Sports-theme producer Religion of Sports accepted US$50 million from Shamrock Capital. Rumours are that other PE groups are looking hard at them. Founded by sports documentarian Gotham Chopra and NFL legends Michael Strahan and Tom Brady (pictured); Image credit: Walt Disney Television.

Producers that acquire and curate undeveloped IP into development catalogues can rapidly produce new content from a ready pool of balance sheet assets.  They then produce content from this pool and build content libraries that receive royalties from distributors and streamers, adding yet more balance sheet assets.  The management of those rights, shifting from one steamer to another when a license agreement expires, generates considerable revenue.  But it is the potential of new content residing in development catalogues built by proven Producers that are of particular strategic value to the multi-billion dollar publicly-listed media conglomerates.

Private Equity funds have identified this market opportunity with investments into the capital of production companies with both development catalogues and production overseen by experienced film-makers. 

These efforts by Private Equity are designed specifically to address demand from streaming platforms and re-emerging cinema distributors for quality content at scale, offering their investors a combination of long-term revenues and significant returns from corporate acquisitions by the multi-billion dollar publicly-listed media conglomerates.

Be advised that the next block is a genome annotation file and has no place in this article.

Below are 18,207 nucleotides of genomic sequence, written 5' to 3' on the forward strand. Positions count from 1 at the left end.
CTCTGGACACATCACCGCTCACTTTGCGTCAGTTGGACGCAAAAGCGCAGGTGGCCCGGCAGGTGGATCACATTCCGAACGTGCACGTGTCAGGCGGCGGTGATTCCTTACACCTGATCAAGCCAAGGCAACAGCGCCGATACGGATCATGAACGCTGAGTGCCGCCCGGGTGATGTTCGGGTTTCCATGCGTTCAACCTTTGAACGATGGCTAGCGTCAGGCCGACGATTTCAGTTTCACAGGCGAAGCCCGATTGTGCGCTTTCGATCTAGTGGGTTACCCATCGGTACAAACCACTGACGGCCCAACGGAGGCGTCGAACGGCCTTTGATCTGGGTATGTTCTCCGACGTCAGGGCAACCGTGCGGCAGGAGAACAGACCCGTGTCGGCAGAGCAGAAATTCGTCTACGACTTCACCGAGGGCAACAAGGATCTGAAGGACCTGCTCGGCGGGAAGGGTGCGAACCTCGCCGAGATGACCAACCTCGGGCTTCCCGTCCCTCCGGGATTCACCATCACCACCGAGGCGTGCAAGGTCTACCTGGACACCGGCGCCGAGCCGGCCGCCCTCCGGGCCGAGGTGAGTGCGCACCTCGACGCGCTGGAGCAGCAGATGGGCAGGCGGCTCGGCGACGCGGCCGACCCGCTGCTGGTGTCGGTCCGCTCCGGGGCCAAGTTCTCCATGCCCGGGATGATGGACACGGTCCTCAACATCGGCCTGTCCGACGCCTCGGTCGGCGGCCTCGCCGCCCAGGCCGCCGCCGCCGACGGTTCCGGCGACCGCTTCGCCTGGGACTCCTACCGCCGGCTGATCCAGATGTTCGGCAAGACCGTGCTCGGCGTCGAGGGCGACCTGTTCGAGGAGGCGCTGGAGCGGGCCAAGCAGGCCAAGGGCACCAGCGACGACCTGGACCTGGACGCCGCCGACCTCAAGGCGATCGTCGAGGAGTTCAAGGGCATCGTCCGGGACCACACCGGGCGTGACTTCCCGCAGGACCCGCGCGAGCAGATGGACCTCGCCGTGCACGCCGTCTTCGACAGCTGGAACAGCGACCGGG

The play for PE fund managers like Apollo and Blackstone is the ability to aggregate these equity holdings into a portfolio of revenue streams from license fees and royalties.  With enough of them, they can leverage those revenues into further investment capital or returns to their investors.

The number of very large deals is likely to diminish however, as the number of Producers with demonstrated quality content and significant IP in development become more difficult to find.  These emerging Producers are ripe investment targets for smaller PE and venture fund managers, Private Family Offices and HNWIs.  The opportunity for smaller investors is to support the development and marketing capabilities of emerging Producers while positioning them as attractive acquisition targets for the larger investors. 

Read, Where’s the Money? The Rise of the Private Family Office.

The opportunity for emerging Producers is to demonstrate their capability and capacity to meet an industry need for prolific production of quality content, and then start speaking to smaller professional investors as prospective partners.

[ this article was edited for length on 5 July 2023 ]